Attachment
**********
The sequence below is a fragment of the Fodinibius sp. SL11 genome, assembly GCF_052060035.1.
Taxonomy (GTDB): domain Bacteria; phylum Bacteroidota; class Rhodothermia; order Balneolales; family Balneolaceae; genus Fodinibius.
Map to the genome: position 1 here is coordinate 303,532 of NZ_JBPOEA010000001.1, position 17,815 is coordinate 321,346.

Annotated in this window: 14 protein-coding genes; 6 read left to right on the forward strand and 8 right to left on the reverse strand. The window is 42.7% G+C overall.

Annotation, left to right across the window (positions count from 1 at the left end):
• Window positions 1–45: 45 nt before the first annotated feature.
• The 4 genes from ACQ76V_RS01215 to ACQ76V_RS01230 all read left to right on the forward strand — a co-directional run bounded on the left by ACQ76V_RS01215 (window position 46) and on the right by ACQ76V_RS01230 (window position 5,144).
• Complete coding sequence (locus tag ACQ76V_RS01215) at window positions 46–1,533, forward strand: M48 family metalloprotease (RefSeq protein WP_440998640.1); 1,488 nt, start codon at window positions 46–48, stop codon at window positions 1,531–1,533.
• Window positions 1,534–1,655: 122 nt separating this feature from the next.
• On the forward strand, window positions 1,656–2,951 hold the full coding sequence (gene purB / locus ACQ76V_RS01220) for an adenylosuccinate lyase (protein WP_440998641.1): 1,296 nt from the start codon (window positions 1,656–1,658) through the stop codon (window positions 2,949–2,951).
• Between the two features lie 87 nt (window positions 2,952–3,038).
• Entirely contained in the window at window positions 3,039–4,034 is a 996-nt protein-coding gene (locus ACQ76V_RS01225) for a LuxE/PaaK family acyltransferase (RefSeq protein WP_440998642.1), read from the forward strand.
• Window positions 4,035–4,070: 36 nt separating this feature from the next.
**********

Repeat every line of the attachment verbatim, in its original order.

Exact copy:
The sequence below is a fragment of the Fodinibius sp. SL11 genome, assembly GCF_052060035.1.
Taxonomy (GTDB): domain Bacteria; phylum Bacteroidota; class Rhodothermia; order Balneolales; family Balneolaceae; genus Fodinibius.
Map to the genome: position 1 here is coordinate 303,532 of NZ_JBPOEA010000001.1, position 17,815 is coordinate 321,346.

Annotated in this window: 14 protein-coding genes; 6 read left to right on the forward strand and 8 right to left on the reverse strand. The window is 42.7% G+C overall.

Annotation, left to right across the window (positions count from 1 at the left end):
• Window positions 1–45: 45 nt before the first annotated feature.
• The 4 genes from ACQ76V_RS01215 to ACQ76V_RS01230 all read left to right on the forward strand — a co-directional run bounded on the left by ACQ76V_RS01215 (window position 46) and on the right by ACQ76V_RS01230 (window position 5,144).
• Complete coding sequence (locus tag ACQ76V_RS01215) at window positions 46–1,533, forward strand: M48 family metalloprotease (RefSeq protein WP_440998640.1); 1,488 nt, start codon at window positions 46–48, stop codon at window positions 1,531–1,533.
• Window positions 1,534–1,655: 122 nt separating this feature from the next.
• On the forward strand, window positions 1,656–2,951 hold the full coding sequence (gene purB / locus ACQ76V_RS01220) for an adenylosuccinate lyase (protein WP_440998641.1): 1,296 nt from the start codon (window positions 1,656–1,658) through the stop codon (window positions 2,949–2,951).
• Between the two features lie 87 nt (window positions 2,952–3,038).
• Entirely contained in the window at window positions 3,039–4,034 is a 996-nt protein-coding gene (locus ACQ76V_RS01225) for a LuxE/PaaK family acyltransferase (RefSeq protein WP_440998642.1), read from the forward strand.
• Window positions 4,035–4,070: 36 nt separating this feature from the next.